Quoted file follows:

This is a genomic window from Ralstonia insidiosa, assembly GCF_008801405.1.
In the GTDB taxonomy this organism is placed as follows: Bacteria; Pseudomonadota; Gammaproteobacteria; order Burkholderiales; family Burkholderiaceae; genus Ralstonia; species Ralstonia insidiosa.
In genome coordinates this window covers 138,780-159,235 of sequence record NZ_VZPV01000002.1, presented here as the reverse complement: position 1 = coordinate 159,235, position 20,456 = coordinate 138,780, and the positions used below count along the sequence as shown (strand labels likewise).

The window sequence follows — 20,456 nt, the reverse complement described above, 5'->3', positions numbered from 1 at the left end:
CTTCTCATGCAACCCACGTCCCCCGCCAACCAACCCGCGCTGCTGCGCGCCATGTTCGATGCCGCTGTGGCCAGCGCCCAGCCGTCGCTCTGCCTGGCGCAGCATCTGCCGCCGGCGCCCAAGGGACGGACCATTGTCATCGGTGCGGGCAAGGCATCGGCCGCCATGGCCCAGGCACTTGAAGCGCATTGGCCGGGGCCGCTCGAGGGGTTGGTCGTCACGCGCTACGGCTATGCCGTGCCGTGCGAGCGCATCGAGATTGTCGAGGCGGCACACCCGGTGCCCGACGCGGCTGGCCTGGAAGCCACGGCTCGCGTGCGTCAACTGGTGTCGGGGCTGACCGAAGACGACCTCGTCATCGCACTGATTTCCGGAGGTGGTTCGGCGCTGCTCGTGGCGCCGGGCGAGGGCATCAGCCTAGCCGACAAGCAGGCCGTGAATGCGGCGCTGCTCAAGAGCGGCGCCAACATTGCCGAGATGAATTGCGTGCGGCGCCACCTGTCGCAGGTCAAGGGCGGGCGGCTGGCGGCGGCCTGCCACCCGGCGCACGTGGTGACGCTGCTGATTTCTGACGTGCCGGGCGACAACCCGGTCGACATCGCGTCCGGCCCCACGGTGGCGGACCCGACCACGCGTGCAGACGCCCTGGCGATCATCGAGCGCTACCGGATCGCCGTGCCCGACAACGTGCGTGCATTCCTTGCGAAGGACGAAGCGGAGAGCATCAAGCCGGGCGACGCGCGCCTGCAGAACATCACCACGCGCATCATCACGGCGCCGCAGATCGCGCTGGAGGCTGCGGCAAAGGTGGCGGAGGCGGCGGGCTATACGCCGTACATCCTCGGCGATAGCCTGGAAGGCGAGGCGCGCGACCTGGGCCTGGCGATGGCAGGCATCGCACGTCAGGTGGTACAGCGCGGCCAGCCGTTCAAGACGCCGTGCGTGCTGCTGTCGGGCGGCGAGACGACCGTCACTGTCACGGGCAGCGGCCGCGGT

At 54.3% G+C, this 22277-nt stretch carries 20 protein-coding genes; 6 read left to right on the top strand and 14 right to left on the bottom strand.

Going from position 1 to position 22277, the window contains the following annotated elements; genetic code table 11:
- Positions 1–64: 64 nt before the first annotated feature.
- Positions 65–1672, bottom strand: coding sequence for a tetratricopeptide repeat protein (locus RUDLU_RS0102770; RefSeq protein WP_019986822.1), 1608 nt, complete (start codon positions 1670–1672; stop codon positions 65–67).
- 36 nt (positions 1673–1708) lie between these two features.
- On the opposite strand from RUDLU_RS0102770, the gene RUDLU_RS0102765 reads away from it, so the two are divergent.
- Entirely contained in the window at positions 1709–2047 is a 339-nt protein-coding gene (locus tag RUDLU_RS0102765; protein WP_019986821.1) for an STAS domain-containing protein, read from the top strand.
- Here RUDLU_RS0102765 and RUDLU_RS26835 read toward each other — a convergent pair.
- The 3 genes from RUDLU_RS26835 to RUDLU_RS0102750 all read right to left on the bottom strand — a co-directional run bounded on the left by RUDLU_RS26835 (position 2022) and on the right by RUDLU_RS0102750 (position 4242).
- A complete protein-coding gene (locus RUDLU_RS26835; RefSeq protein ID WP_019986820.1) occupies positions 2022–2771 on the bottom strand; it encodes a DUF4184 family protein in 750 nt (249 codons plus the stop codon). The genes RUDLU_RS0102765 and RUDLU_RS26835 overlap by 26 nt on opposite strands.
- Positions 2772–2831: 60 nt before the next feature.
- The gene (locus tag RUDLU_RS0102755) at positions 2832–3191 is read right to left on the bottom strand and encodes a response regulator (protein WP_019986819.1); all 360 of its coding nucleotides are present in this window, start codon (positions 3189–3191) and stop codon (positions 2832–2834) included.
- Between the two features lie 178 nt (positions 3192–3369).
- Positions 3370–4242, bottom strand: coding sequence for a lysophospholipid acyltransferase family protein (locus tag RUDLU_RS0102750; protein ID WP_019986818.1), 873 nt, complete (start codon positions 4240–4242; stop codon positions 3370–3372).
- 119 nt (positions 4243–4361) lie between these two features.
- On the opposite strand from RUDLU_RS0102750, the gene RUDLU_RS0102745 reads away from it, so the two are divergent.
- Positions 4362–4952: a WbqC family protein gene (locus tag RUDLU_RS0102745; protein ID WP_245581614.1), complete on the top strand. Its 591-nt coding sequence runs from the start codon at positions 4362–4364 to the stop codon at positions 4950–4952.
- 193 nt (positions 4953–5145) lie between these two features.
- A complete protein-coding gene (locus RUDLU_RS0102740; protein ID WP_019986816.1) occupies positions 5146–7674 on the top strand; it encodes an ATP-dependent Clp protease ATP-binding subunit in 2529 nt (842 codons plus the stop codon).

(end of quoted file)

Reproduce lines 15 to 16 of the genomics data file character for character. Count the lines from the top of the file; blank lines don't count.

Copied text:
- A complete protein-coding gene (locus RUDLU_RS26835; RefSeq protein ID WP_019986820.1) occupies positions 2022–2771 on the bottom strand; it encodes a DUF4184 family protein in 750 nt (249 codons plus the stop codon). The genes RUDLU_RS0102765 and RUDLU_RS26835 overlap by 26 nt on opposite strands.
- Positions 2772–2831: 60 nt before the next feature.